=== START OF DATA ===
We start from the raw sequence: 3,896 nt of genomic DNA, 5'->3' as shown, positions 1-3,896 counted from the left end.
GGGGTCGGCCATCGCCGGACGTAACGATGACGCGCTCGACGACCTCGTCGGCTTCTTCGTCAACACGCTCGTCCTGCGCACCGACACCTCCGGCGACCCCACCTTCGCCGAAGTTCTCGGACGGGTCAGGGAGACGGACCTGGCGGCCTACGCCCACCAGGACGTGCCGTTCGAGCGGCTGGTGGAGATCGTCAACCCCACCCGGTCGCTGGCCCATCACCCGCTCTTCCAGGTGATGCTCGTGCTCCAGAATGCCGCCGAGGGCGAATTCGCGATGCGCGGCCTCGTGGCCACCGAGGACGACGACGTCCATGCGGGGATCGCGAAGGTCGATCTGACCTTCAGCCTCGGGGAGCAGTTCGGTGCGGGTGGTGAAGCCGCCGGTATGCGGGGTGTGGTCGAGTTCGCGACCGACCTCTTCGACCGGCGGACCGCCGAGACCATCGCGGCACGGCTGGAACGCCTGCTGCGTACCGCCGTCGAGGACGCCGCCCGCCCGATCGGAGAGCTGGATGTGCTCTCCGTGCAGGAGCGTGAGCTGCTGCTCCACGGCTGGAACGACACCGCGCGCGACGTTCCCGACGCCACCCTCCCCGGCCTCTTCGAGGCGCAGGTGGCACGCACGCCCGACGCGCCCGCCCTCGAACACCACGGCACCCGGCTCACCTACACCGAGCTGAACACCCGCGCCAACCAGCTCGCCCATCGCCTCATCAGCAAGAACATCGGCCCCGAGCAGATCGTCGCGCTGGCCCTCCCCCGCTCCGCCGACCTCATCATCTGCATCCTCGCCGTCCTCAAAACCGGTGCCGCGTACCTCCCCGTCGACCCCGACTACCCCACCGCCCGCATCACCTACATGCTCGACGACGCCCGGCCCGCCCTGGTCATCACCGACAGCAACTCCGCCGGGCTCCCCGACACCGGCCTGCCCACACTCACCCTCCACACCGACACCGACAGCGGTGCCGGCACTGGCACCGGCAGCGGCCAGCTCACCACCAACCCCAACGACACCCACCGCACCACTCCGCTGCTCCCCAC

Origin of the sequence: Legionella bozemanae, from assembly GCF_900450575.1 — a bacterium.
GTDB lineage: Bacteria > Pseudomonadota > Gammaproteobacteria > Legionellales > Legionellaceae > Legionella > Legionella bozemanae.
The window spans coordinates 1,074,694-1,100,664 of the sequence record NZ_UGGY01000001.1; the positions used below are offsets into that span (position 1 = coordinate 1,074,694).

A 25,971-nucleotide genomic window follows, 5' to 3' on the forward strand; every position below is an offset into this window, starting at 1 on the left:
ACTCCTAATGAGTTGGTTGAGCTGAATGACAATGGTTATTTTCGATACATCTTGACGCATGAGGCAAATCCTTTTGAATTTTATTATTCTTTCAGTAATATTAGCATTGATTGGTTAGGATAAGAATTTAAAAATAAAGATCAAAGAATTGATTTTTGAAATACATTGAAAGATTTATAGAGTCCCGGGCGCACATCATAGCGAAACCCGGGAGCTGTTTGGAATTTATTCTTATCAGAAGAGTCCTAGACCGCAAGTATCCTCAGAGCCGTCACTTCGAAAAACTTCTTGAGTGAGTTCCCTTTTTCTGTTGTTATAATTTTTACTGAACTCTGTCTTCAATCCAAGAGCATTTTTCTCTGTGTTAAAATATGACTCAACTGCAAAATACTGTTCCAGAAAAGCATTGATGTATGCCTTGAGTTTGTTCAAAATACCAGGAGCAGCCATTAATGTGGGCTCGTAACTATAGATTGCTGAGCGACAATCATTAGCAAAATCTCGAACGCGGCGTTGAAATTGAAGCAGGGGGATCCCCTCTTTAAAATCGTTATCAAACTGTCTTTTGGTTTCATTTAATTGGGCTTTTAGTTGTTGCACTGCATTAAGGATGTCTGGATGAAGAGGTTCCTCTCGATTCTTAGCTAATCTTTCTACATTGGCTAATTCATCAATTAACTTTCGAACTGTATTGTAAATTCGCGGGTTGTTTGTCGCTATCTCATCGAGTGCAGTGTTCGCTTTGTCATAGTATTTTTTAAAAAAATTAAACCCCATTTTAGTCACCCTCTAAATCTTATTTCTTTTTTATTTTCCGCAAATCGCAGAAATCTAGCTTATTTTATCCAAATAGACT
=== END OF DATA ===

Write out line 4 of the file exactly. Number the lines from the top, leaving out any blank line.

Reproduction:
GTDB lineage: Bacteria > Pseudomonadota > Gammaproteobacteria > Legionellales > Legionellaceae > Legionella > Legionella bozemanae.